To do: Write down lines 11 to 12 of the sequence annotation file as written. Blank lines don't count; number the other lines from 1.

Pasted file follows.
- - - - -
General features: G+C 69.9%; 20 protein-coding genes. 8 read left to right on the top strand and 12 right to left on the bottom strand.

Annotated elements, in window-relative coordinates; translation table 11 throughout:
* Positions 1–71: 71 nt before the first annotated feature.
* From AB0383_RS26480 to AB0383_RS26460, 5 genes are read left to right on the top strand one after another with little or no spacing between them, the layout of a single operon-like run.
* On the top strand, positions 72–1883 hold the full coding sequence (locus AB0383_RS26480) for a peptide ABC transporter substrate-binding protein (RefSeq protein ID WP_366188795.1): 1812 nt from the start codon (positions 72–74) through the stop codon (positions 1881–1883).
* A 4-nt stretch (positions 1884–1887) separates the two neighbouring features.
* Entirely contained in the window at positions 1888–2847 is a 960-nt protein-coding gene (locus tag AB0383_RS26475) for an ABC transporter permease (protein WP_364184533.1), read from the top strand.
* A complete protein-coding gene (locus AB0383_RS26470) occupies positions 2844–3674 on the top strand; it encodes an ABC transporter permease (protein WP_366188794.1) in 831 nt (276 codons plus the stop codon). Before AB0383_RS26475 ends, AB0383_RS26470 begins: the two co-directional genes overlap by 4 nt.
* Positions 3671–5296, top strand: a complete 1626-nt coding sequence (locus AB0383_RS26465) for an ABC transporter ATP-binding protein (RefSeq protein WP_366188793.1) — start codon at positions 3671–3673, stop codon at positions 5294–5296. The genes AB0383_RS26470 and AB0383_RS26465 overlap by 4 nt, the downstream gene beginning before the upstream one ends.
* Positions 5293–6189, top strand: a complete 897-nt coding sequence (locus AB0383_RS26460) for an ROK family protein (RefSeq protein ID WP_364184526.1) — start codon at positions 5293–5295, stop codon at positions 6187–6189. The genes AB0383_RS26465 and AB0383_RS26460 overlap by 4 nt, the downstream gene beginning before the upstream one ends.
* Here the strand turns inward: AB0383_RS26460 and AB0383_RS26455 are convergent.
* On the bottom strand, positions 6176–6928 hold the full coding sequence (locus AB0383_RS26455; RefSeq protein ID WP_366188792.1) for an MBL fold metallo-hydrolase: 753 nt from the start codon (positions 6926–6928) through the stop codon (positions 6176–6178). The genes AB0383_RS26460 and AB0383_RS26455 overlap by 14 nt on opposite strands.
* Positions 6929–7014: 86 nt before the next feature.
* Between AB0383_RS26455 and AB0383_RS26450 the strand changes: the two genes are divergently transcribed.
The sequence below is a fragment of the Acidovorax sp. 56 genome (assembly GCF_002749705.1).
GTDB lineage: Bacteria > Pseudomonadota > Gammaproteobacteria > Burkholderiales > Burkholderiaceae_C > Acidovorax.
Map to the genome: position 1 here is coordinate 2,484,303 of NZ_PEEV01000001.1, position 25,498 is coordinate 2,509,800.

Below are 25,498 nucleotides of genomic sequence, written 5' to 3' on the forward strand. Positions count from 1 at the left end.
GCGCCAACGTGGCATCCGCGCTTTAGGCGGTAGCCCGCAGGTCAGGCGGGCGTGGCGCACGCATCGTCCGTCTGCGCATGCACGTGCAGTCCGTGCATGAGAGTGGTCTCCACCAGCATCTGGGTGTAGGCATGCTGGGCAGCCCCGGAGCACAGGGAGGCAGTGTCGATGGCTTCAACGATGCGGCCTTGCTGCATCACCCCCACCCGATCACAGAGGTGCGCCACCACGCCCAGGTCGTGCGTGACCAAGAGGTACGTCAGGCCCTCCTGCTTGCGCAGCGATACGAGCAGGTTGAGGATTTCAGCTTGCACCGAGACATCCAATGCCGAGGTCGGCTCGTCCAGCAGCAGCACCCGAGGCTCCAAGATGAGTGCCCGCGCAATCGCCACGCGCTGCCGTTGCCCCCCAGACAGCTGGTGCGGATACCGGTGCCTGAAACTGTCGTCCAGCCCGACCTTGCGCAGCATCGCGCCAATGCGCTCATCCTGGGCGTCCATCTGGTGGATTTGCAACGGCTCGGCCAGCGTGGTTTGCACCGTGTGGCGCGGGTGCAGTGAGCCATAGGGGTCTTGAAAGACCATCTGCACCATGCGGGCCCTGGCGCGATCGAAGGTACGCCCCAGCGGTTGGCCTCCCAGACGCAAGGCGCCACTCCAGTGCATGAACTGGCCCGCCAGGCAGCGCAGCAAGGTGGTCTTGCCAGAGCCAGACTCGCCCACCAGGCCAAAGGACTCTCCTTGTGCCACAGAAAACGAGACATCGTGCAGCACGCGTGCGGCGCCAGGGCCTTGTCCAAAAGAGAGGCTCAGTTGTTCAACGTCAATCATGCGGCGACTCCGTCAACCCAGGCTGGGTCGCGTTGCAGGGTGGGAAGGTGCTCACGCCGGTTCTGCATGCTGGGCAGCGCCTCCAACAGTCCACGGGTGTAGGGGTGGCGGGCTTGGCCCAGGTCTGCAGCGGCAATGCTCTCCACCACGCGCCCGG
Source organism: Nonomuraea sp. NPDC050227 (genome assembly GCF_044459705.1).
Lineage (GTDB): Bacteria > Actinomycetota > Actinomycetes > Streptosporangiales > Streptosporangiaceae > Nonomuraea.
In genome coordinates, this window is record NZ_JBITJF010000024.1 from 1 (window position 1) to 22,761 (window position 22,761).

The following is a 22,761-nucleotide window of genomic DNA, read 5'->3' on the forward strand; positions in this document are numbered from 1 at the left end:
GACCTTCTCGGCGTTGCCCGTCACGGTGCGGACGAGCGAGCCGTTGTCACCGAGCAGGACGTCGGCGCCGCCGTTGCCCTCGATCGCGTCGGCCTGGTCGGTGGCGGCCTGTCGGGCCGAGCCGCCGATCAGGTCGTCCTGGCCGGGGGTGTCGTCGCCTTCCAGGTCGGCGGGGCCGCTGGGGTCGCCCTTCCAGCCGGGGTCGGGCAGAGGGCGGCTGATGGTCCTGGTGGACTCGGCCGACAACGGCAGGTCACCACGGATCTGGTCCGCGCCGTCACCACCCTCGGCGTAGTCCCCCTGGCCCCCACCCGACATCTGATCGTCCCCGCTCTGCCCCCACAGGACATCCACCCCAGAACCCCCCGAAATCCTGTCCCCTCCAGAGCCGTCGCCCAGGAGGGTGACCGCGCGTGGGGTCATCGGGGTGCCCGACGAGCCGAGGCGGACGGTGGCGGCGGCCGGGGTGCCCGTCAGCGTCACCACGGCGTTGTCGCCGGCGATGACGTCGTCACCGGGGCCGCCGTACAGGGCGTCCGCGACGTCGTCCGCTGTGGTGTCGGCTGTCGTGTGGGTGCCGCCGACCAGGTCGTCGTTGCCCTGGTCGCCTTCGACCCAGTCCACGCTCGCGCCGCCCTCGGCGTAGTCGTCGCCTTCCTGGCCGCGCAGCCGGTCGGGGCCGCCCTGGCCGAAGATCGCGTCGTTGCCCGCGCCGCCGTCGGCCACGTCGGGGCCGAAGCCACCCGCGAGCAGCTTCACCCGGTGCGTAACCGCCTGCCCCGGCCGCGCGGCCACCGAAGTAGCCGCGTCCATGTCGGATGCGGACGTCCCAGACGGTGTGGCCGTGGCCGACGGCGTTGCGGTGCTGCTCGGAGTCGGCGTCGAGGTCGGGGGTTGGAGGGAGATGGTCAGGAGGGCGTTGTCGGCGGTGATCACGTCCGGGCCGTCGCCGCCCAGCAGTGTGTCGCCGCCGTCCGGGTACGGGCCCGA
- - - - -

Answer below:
* Here the strand turns inward: AB0383_RS26460 and AB0383_RS26455 are convergent.
* On the bottom strand, positions 6176–6928 hold the full coding sequence (locus AB0383_RS26455; RefSeq protein ID WP_366188792.1) for an MBL fold metallo-hydrolase: 753 nt from the start codon (positions 6926–6928) through the stop codon (positions 6176–6178). The genes AB0383_RS26460 and AB0383_RS26455 overlap by 14 nt on opposite strands.